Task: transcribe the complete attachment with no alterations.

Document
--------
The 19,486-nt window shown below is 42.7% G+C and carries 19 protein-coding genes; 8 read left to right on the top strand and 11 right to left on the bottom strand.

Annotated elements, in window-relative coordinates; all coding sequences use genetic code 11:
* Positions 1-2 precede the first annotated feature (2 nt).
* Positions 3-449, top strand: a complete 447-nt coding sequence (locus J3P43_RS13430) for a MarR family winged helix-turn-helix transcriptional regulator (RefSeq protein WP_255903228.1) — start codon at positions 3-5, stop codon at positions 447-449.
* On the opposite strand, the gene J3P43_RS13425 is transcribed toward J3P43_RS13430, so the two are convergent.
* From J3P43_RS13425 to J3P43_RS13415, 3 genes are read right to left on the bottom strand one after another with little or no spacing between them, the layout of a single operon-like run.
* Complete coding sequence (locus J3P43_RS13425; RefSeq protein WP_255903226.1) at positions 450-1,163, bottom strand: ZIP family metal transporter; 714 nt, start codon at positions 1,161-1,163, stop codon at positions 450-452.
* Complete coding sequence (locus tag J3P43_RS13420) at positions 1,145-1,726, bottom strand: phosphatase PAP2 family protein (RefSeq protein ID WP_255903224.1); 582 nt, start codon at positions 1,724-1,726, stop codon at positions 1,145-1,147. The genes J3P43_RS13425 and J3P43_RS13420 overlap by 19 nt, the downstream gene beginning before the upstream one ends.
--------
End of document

The 19,486-nt window shown below is 42.7% G+C and carries 19 protein-coding genes; 8 read left to right on the top strand and 11 right to left on the bottom strand.

Annotated elements, in window-relative coordinates; all coding sequences use genetic code 11:
* Positions 1-2 precede the first annotated feature (2 nt).
* Positions 3-449, top strand: a complete 447-nt coding sequence (locus J3P43_RS13430) for a MarR family winged helix-turn-helix transcriptional regulator (RefSeq protein WP_255903228.1) — start codon at positions 3-5, stop codon at positions 447-449.
* On the opposite strand, the gene J3P43_RS13425 is transcribed toward J3P43_RS13430, so the two are convergent.
* From J3P43_RS13425 to J3P43_RS13415, 3 genes are read right to left on the bottom strand one after another with little or no spacing between them, the layout of a single operon-like run.
* Complete coding sequence (locus J3P43_RS13425; RefSeq protein WP_255903226.1) at positions 450-1,163, bottom strand: ZIP family metal transporter; 714 nt, start codon at positions 1,161-1,163, stop codon at positions 450-452.
* Complete coding sequence (locus tag J3P43_RS13420) at positions 1,145-1,726, bottom strand: phosphatase PAP2 family protein (RefSeq protein ID WP_255903224.1); 582 nt, start codon at positions 1,724-1,726, stop codon at positions 1,145-1,147. The genes J3P43_RS13425 and J3P43_RS13420 overlap by 19 nt, the downstream gene beginning before the upstream one ends.